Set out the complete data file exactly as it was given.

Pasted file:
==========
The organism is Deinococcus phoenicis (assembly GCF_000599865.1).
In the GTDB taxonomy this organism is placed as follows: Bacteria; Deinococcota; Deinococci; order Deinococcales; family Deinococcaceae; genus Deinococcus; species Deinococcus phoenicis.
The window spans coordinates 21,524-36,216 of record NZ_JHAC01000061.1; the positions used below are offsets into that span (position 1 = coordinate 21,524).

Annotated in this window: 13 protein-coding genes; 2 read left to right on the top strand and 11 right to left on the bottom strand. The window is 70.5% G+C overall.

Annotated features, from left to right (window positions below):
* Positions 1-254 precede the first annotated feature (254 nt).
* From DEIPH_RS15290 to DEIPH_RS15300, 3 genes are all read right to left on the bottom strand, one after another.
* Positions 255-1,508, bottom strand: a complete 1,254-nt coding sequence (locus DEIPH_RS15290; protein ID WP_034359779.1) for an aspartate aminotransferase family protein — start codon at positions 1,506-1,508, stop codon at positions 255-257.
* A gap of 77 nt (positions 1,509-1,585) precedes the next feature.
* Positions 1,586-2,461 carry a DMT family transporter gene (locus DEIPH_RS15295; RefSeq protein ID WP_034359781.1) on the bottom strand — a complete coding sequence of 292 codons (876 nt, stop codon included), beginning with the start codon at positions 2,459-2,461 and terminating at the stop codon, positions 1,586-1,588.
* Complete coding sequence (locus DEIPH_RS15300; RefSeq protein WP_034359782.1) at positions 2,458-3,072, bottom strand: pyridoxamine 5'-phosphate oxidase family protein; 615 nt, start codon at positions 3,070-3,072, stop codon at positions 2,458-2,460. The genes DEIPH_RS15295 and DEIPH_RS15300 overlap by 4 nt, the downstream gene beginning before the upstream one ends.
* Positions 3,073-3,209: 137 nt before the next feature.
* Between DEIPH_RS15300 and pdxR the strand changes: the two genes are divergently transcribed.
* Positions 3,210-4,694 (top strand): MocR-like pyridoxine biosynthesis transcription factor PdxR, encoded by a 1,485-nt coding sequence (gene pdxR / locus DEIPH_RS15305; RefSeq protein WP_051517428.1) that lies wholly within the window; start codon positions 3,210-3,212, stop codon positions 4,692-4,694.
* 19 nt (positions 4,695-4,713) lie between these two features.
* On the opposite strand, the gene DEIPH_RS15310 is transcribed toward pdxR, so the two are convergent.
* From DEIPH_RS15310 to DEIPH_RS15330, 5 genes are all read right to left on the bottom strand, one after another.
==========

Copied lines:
The organism is Deinococcus phoenicis (assembly GCF_000599865.1).
In the GTDB taxonomy this organism is placed as follows: Bacteria; Deinococcota; Deinococci; order Deinococcales; family Deinococcaceae; genus Deinococcus; species Deinococcus phoenicis.
The window spans coordinates 21,524-36,216 of record NZ_JHAC01000061.1; the positions used below are offsets into that span (position 1 = coordinate 21,524).

Annotated in this window: 13 protein-coding genes; 2 read left to right on the top strand and 11 right to left on the bottom strand. The window is 70.5% G+C overall.

Annotated features, from left to right (window positions below):
* Positions 1-254 precede the first annotated feature (254 nt).
* From DEIPH_RS15290 to DEIPH_RS15300, 3 genes are all read right to left on the bottom strand, one after another.
* Positions 255-1,508, bottom strand: a complete 1,254-nt coding sequence (locus DEIPH_RS15290; protein ID WP_034359779.1) for an aspartate aminotransferase family protein — start codon at positions 1,506-1,508, stop codon at positions 255-257.
* A gap of 77 nt (positions 1,509-1,585) precedes the next feature.
* Positions 1,586-2,461 carry a DMT family transporter gene (locus DEIPH_RS15295; RefSeq protein ID WP_034359781.1) on the bottom strand — a complete coding sequence of 292 codons (876 nt, stop codon included), beginning with the start codon at positions 2,459-2,461 and terminating at the stop codon, positions 1,586-1,588.
* Complete coding sequence (locus DEIPH_RS15300; RefSeq protein WP_034359782.1) at positions 2,458-3,072, bottom strand: pyridoxamine 5'-phosphate oxidase family protein; 615 nt, start codon at positions 3,070-3,072, stop codon at positions 2,458-2,460. The genes DEIPH_RS15295 and DEIPH_RS15300 overlap by 4 nt, the downstream gene beginning before the upstream one ends.
* Positions 3,073-3,209: 137 nt before the next feature.
* Between DEIPH_RS15300 and pdxR the strand changes: the two genes are divergently transcribed.
* Positions 3,210-4,694 (top strand): MocR-like pyridoxine biosynthesis transcription factor PdxR, encoded by a 1,485-nt coding sequence (gene pdxR / locus DEIPH_RS15305; RefSeq protein WP_051517428.1) that lies wholly within the window; start codon positions 3,210-3,212, stop codon positions 4,692-4,694.
* 19 nt (positions 4,695-4,713) lie between these two features.
* On the opposite strand, the gene DEIPH_RS15310 is transcribed toward pdxR, so the two are convergent.
* From DEIPH_RS15310 to DEIPH_RS15330, 5 genes are all read right to left on the bottom strand, one after another.